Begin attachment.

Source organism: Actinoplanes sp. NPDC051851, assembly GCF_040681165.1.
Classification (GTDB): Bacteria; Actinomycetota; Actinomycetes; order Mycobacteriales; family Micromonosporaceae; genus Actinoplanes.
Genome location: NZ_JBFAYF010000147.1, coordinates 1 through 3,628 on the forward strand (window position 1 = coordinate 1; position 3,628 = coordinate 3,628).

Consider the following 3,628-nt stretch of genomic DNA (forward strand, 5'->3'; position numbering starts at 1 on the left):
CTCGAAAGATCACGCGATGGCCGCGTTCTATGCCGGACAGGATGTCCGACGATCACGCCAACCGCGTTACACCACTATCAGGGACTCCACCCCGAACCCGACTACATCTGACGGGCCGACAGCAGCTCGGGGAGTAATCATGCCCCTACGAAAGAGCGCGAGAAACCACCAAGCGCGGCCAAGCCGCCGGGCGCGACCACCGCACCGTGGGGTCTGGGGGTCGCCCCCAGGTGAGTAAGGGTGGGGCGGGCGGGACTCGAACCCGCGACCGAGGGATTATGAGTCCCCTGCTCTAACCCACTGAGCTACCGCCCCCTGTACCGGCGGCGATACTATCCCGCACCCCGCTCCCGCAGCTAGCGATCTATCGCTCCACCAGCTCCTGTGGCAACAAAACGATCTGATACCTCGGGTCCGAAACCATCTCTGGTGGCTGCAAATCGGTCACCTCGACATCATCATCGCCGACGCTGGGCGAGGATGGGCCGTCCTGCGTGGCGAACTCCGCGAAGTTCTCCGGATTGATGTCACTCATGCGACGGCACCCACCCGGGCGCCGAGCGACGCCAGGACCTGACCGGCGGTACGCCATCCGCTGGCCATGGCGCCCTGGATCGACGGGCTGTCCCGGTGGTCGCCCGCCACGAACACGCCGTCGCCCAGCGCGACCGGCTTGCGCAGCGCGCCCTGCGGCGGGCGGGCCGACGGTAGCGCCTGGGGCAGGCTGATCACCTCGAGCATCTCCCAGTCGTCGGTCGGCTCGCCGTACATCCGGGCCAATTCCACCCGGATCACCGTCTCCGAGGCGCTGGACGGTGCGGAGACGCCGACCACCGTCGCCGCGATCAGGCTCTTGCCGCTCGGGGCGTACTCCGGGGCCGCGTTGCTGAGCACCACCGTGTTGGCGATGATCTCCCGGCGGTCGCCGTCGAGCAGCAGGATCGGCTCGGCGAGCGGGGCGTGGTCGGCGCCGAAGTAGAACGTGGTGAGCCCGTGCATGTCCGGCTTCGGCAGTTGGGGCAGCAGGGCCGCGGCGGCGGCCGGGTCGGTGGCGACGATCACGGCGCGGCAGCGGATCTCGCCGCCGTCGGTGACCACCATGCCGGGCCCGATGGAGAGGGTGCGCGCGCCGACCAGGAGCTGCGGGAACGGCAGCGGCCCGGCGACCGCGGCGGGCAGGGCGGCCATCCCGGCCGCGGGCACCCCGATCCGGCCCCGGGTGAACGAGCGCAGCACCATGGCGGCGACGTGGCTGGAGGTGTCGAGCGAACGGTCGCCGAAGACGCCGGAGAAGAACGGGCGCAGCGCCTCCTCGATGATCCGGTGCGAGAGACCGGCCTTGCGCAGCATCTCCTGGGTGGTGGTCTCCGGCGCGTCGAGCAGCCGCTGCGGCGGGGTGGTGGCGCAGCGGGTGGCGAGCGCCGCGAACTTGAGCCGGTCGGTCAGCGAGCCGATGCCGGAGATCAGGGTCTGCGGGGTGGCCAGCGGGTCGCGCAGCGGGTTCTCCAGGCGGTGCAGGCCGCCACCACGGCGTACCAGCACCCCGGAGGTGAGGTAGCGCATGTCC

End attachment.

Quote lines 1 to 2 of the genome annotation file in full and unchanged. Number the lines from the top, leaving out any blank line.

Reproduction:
Source organism: Actinoplanes sp. NPDC051851, assembly GCF_040681165.1.
Classification (GTDB): Bacteria; Actinomycetota; Actinomycetes; order Mycobacteriales; family Micromonosporaceae; genus Actinoplanes.